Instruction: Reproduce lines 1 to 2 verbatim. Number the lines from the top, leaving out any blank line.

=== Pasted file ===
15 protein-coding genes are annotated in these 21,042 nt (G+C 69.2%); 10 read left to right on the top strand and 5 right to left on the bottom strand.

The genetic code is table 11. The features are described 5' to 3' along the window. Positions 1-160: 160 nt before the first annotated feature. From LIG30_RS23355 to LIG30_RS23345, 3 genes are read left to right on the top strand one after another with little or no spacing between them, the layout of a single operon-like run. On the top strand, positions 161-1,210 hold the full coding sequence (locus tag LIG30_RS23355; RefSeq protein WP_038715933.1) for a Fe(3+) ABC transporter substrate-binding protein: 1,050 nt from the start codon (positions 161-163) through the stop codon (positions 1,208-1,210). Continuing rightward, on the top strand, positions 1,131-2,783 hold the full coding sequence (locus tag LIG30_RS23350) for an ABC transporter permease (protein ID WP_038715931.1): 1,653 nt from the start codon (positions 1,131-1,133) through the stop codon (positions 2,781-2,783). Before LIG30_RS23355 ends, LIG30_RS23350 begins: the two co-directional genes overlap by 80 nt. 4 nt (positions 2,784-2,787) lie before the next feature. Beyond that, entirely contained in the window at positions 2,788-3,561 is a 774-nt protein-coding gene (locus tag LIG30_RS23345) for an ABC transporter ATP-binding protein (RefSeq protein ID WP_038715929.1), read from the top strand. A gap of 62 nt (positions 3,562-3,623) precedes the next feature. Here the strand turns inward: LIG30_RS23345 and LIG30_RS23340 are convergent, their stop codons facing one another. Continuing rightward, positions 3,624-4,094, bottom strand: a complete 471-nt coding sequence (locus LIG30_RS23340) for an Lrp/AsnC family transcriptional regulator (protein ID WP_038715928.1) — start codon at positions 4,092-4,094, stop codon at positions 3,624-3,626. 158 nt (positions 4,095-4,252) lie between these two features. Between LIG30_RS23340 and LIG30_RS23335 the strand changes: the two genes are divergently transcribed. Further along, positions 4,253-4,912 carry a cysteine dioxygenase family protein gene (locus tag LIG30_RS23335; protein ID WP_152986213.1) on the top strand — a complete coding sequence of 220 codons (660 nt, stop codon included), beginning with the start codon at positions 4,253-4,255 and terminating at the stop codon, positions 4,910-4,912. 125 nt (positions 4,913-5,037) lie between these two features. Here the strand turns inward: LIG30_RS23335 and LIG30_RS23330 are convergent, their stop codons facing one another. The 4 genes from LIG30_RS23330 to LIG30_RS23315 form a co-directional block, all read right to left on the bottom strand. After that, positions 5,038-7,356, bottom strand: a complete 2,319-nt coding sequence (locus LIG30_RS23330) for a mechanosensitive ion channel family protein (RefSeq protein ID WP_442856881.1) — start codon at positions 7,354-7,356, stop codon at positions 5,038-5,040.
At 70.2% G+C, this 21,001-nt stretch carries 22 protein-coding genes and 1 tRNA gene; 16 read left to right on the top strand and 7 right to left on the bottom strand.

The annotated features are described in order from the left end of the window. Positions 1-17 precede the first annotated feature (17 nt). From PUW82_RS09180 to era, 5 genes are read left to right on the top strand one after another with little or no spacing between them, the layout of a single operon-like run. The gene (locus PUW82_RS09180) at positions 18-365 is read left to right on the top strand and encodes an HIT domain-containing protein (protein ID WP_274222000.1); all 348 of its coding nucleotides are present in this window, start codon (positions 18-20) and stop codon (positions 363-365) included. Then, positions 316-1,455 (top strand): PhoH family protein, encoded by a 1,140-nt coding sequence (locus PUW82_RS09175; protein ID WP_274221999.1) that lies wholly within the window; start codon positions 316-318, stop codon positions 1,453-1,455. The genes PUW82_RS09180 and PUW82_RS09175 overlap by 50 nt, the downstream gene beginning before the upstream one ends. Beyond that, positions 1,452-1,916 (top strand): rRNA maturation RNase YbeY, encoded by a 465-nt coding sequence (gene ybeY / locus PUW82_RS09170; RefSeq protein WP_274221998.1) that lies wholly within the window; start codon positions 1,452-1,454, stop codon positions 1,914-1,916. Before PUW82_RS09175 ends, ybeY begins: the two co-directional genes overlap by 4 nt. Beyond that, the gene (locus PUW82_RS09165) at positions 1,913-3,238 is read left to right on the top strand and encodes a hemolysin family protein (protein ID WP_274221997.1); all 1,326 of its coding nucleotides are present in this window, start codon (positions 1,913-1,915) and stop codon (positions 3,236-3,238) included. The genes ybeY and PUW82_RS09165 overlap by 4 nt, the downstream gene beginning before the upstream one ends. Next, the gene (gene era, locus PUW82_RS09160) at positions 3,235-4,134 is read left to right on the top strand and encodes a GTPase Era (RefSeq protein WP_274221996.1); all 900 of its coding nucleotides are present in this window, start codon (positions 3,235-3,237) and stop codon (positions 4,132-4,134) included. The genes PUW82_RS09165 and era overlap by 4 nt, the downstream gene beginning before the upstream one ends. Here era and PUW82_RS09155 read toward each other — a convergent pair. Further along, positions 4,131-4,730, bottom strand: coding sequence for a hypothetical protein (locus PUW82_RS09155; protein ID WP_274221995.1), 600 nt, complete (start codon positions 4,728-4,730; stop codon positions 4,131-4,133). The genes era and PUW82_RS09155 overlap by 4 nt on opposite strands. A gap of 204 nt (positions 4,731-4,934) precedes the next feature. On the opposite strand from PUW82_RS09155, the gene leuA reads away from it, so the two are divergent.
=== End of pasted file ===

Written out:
15 protein-coding genes are annotated in these 21,042 nt (G+C 69.2%); 10 read left to right on the top strand and 5 right to left on the bottom strand.

The genetic code is table 11. The features are described 5' to 3' along the window. Positions 1-160: 160 nt before the first annotated feature. From LIG30_RS23355 to LIG30_RS23345, 3 genes are read left to right on the top strand one after another with little or no spacing between them, the layout of a single operon-like run. On the top strand, positions 161-1,210 hold the full coding sequence (locus tag LIG30_RS23355; RefSeq protein WP_038715933.1) for a Fe(3+) ABC transporter substrate-binding protein: 1,050 nt from the start codon (positions 161-163) through the stop codon (positions 1,208-1,210). Continuing rightward, on the top strand, positions 1,131-2,783 hold the full coding sequence (locus tag LIG30_RS23350) for an ABC transporter permease (protein ID WP_038715931.1): 1,653 nt from the start codon (positions 1,131-1,133) through the stop codon (positions 2,781-2,783). Before LIG30_RS23355 ends, LIG30_RS23350 begins: the two co-directional genes overlap by 80 nt. 4 nt (positions 2,784-2,787) lie before the next feature. Beyond that, entirely contained in the window at positions 2,788-3,561 is a 774-nt protein-coding gene (locus tag LIG30_RS23345) for an ABC transporter ATP-binding protein (RefSeq protein ID WP_038715929.1), read from the top strand. A gap of 62 nt (positions 3,562-3,623) precedes the next feature. Here the strand turns inward: LIG30_RS23345 and LIG30_RS23340 are convergent, their stop codons facing one another. Continuing rightward, positions 3,624-4,094, bottom strand: a complete 471-nt coding sequence (locus LIG30_RS23340) for an Lrp/AsnC family transcriptional regulator (protein ID WP_038715928.1) — start codon at positions 4,092-4,094, stop codon at positions 3,624-3,626. 158 nt (positions 4,095-4,252) lie between these two features. Between LIG30_RS23340 and LIG30_RS23335 the strand changes: the two genes are divergently transcribed. Further along, positions 4,253-4,912 carry a cysteine dioxygenase family protein gene (locus tag LIG30_RS23335; protein ID WP_152986213.1) on the top strand — a complete coding sequence of 220 codons (660 nt, stop codon included), beginning with the start codon at positions 4,253-4,255 and terminating at the stop codon, positions 4,910-4,912. 125 nt (positions 4,913-5,037) lie between these two features. Here the strand turns inward: LIG30_RS23335 and LIG30_RS23330 are convergent, their stop codons facing one another. The 4 genes from LIG30_RS23330 to LIG30_RS23315 form a co-directional block, all read right to left on the bottom strand. After that, positions 5,038-7,356, bottom strand: a complete 2,319-nt coding sequence (locus LIG30_RS23330) for a mechanosensitive ion channel family protein (RefSeq protein ID WP_442856881.1) — start codon at positions 7,354-7,356, stop codon at positions 5,038-5,040.